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Posts Tagged ‘access’

Viettel implements full Internet access to Schools

In Uncategorized on December 19, 2010 at 7:56 am

The Military Telecom Group, Viettel announced on December 17 that it had now completed its target to fully provide free internet connections to schools and educational offices across the country at an estimated cost of  nearly VND500 billion (USD25 million).

Representatives from the Ministry of Education and Training and Viettel sign a cooperation agreement to maintain internet access to schools across the country in Hanoi on December 17. (Photo:VOV)


The Ministry of Education and Training and Viettel, yesterday reviewed Internet provision programmes for schools and launched an awareness plan for schools in Hanoi. The ministry and Viettel also signed a cooperation agreement to maintain internet access to schools across the country.

The Internet at school program has been carried out by the Ministry of Education and Training and Viettel since September, 2008. The program provides more than 25 million teachers and students access to internet for teaching, study, and research work. Under the agreement, both sides will invest in the equipment, manuals and other related documents to help train teachers in the use of the internet.

Dr. Quach Tuan Ngoc, director of the Information Technology Department under the Ministry of Education and Training, claimed that Vietnam will now be one of the few countries in the world that provides free Internet access to schools.

According to the 2010 report of Southeast Asian Ministers of Education Organization (SEAMEO), Vietnam was ranked with Singapore, Malaysia and Thailand in the use of information technology (IT) in education.

The program will also greatly promote information technology to local communities.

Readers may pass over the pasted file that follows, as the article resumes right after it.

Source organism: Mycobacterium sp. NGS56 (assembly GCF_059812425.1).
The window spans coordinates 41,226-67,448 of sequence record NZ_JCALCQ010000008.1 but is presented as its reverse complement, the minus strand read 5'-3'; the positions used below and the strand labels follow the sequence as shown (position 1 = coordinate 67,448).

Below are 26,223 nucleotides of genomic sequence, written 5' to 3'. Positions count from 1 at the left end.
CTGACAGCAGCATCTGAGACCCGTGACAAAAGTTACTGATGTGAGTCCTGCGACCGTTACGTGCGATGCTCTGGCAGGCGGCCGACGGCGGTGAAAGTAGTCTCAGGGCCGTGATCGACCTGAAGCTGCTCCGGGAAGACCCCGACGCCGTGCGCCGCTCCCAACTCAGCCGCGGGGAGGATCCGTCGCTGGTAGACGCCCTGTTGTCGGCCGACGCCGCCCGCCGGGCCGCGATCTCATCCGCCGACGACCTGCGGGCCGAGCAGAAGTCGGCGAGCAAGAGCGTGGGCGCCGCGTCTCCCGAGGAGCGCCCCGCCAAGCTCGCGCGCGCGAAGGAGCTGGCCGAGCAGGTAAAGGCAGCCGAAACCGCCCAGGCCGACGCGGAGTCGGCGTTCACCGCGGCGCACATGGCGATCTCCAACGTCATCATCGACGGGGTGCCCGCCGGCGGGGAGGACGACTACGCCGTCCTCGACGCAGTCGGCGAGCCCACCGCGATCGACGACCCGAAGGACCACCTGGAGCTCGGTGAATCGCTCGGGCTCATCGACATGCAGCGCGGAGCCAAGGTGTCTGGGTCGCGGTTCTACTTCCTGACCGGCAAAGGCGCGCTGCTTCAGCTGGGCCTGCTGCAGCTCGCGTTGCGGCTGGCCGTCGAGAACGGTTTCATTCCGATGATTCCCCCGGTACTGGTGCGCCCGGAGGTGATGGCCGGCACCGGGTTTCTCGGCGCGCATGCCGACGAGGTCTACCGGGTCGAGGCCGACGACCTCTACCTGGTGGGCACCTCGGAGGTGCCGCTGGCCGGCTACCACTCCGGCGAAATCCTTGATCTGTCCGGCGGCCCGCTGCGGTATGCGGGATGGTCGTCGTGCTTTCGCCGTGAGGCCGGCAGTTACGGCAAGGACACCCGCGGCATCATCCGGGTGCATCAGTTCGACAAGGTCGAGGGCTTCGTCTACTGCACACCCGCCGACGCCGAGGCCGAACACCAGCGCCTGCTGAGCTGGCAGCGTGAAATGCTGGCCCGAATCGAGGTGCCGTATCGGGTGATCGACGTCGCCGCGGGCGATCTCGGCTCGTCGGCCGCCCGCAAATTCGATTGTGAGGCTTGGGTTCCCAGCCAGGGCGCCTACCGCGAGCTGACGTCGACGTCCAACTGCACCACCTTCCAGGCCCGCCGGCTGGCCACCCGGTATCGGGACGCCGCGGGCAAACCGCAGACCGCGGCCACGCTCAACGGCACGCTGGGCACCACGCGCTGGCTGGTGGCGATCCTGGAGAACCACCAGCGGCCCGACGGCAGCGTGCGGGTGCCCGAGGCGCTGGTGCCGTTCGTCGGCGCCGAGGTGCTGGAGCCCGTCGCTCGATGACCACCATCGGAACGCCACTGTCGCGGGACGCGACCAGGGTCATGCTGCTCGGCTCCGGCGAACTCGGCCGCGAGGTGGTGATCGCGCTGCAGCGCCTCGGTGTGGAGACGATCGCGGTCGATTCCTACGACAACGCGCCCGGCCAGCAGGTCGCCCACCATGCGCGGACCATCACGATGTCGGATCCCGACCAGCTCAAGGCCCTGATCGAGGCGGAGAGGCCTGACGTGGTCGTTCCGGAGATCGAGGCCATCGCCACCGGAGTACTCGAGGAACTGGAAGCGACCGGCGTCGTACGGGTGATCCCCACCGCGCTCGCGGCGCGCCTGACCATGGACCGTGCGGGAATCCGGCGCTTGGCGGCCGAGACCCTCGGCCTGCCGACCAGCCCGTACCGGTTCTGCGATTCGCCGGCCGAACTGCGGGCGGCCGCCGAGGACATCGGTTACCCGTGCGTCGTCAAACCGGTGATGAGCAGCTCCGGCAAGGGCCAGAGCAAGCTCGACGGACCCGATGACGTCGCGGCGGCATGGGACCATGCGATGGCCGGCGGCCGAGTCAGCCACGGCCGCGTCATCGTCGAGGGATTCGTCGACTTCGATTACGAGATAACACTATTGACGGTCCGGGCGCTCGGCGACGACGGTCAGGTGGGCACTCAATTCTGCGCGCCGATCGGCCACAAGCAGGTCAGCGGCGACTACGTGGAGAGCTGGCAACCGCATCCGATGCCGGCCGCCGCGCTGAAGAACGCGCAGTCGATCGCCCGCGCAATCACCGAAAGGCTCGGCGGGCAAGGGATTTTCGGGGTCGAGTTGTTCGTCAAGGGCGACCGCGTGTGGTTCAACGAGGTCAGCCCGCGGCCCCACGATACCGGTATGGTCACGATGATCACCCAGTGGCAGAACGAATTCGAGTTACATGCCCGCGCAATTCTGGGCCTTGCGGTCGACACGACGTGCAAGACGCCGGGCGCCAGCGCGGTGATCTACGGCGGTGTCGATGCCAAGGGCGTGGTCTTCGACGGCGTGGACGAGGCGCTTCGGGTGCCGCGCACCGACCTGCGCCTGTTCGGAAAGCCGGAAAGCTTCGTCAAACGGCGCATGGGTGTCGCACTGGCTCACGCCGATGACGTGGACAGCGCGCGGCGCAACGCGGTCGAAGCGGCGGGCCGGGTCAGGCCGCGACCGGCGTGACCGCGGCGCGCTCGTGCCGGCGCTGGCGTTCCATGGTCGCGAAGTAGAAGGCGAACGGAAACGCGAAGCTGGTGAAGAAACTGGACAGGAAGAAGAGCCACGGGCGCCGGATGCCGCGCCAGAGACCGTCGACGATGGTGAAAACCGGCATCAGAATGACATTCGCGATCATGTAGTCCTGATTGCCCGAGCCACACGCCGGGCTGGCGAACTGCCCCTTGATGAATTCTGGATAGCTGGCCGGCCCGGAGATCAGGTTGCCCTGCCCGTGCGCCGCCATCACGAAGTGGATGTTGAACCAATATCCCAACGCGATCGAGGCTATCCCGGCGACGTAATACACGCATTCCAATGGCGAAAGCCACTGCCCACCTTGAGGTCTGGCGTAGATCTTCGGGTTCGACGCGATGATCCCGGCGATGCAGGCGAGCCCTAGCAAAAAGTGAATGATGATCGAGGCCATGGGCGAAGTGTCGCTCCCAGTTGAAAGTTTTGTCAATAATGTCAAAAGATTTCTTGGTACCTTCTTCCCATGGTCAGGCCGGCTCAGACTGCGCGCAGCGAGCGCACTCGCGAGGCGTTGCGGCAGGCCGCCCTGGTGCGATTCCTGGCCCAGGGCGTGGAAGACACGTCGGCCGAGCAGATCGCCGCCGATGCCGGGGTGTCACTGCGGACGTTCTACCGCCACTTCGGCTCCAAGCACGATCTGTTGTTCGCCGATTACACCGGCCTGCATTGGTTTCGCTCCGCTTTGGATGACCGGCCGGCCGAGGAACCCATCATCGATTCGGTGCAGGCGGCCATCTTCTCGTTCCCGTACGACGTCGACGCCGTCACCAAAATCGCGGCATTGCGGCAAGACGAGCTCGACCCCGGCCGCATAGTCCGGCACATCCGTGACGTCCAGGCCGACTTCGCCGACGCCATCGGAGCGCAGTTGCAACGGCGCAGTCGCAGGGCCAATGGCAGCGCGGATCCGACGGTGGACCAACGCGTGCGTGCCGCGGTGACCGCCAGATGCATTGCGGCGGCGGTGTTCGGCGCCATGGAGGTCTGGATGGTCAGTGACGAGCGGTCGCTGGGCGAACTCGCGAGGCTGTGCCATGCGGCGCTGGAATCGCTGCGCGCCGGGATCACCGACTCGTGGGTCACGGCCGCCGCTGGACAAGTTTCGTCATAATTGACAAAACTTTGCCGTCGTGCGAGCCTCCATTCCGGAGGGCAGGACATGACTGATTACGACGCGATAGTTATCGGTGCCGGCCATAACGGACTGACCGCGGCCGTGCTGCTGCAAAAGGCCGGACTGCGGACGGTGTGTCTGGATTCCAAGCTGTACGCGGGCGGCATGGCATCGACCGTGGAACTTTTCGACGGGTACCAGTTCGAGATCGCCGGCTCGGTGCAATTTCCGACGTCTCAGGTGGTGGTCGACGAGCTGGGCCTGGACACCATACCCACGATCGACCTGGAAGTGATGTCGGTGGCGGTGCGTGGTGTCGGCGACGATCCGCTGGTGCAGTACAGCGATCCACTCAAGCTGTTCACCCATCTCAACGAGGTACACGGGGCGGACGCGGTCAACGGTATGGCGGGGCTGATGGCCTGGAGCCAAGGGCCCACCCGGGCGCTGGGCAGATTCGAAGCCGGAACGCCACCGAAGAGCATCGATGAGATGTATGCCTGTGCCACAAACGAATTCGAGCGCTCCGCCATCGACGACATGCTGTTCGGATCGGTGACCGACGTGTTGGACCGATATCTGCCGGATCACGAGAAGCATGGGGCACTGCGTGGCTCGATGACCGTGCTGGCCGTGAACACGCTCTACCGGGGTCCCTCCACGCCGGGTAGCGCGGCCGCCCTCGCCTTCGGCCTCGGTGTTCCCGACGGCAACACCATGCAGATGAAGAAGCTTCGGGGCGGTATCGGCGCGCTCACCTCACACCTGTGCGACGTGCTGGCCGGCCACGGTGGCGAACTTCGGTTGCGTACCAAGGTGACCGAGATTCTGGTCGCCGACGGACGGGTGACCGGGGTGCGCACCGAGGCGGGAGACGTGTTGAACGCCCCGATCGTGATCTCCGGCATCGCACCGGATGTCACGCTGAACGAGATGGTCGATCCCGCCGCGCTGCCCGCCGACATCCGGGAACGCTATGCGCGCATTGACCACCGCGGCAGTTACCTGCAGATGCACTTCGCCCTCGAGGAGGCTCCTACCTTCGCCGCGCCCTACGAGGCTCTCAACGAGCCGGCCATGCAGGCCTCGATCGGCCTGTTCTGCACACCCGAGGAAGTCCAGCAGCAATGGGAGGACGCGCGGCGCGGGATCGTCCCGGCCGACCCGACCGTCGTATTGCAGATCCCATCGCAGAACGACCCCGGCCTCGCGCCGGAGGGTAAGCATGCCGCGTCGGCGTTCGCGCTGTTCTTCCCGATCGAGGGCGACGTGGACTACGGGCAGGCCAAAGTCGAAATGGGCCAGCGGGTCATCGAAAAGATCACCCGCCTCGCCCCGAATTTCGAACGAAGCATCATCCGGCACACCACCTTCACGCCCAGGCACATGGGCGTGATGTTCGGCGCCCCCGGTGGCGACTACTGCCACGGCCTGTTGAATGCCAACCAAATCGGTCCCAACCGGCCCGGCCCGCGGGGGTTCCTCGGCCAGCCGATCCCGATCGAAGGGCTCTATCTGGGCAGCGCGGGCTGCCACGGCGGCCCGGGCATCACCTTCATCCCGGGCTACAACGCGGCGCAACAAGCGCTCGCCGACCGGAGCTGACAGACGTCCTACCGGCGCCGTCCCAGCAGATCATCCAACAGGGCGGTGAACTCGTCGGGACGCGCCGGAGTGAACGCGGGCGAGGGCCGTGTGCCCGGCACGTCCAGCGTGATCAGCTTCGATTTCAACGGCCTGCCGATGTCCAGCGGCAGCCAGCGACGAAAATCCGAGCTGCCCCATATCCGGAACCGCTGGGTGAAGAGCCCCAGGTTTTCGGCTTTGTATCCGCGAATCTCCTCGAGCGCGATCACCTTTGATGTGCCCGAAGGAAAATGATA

Representatives from the Ministry of Education and Training and Viettel sign a cooperation agreement to maintain internet access to schools across the country



 

Source: SGGP

Pupils of 322 schools in Lam Dong Province now have Internet access

In Uncategorized on December 16, 2010 at 9:30 am




Pupils of 322 schools in Lam Dong Province now have Internet access


QĐND – Tuesday, December 14, 2010, 20:20 (GMT+7)

PANO – 322 out of 326 schools in Lam Dong province have been connected with broadband internet access, achieving 99% of the goal of the program of “Internet for School-Investment for the Future”.


The figure was released in a ceremony to review this program held on December 13th in Dalat City by Viettel Group and the Lam Dong Provincial People’s Committee.


At the ceremony, Pham Quang Da, Director of Viettel’s branch in Lam Dong, said it was very difficult to facilitate internet access in schools in a province where 90% of its territory was forest and mountains. Thus, Viettel needed to bring internet connections to schools into life and make them effective in education and training. Viettel also pledged to ensure free internet access to those schools.


On this occasion, the Director and the Head of Lam Dong Department of Education and Training also signed a minute on completing this three-year program.


Translated by Mai Huong


Source: QDND

VN approaches target of all rural households getting access to power

In Uncategorized on December 16, 2010 at 9:29 am




VN approaches target of all rural households getting access to power


QĐND – Friday, December 10, 2010, 20:52 (GMT+7)

Vietnam is likely to reach the target of 100 percent of rural households to get access to electricity for rural households.


World Bank Country Director for Vietnam Victoria Kwakwa made the statement at a seminar to assess the impact of Vietnam’s rural electrification (RE) and the announcement of the result of a survey on the benefit of RE in Hanoi on Dec. 9.


All of the nation’s districts have connected to the national grid and had on-the-spot electricity and 97.78 percent of communes and 95.4 percent of rural families now have electricity, Kwakwa said.


She spoke highly of the joint efforts of the Vietnamese Government, enterprises and people and various resources for rural development, hunger eradication and poverty reduction in the field.